Rate Decision Leads to South Korean Bonds Slide

South Korea’s bonds fell, driving the five-year yield up by the most since September 2011, stocks pared gains and interest-rate swaps climbed after the central bank unexpectedly refrained from cutting borrowing costs.

Bank of Korea Governor Kim Choong Soo and his board held the benchmark seven-day repurchase rate at 2.75 percent, the authority said in a statement in Seoul today. Eleven of 20 economists surveyed by Bloomberg News forecast a reduction as tensions with North Korea threaten to damp business and consumer sentiment. The won rose the most in more than two weeks as global funds boosted holdings of South Korean shares.

“The Bank of Korea made an independent decision” amid pressure from the government to act, said Lee Jae Seung, a fixed income strategist at KB Investment & Securities Co. in Seoul. “The decision shows the central bank isn’t assessing that the economy is weakening both at home and overseas.”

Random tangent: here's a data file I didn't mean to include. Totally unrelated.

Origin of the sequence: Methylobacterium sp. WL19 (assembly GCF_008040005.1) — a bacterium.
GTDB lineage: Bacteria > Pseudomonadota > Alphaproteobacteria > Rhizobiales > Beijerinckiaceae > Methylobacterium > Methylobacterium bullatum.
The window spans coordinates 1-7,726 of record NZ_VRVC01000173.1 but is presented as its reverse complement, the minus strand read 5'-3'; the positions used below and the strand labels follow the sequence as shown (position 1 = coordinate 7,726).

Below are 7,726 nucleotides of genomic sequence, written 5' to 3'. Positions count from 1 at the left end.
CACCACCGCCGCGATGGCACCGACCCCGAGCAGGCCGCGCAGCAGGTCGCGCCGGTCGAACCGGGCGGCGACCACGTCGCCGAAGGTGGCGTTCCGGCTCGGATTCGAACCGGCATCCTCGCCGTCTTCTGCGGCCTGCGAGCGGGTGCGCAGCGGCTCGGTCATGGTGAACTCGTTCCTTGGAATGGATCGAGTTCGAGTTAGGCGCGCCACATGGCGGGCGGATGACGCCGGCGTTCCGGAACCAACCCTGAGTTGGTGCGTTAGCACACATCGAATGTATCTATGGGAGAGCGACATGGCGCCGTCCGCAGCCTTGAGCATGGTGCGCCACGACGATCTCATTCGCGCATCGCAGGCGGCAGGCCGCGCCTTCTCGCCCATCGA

This article is for general information purposes only. It is not investment advice or a solution to buy or sell securities. Opinions are the authors; not necessarily that of OANDA Corporation or any of its affiliates, subsidiaries, officers or directors. Leveraged trading is high risk and not suitable for all. You could lose all of your deposited funds.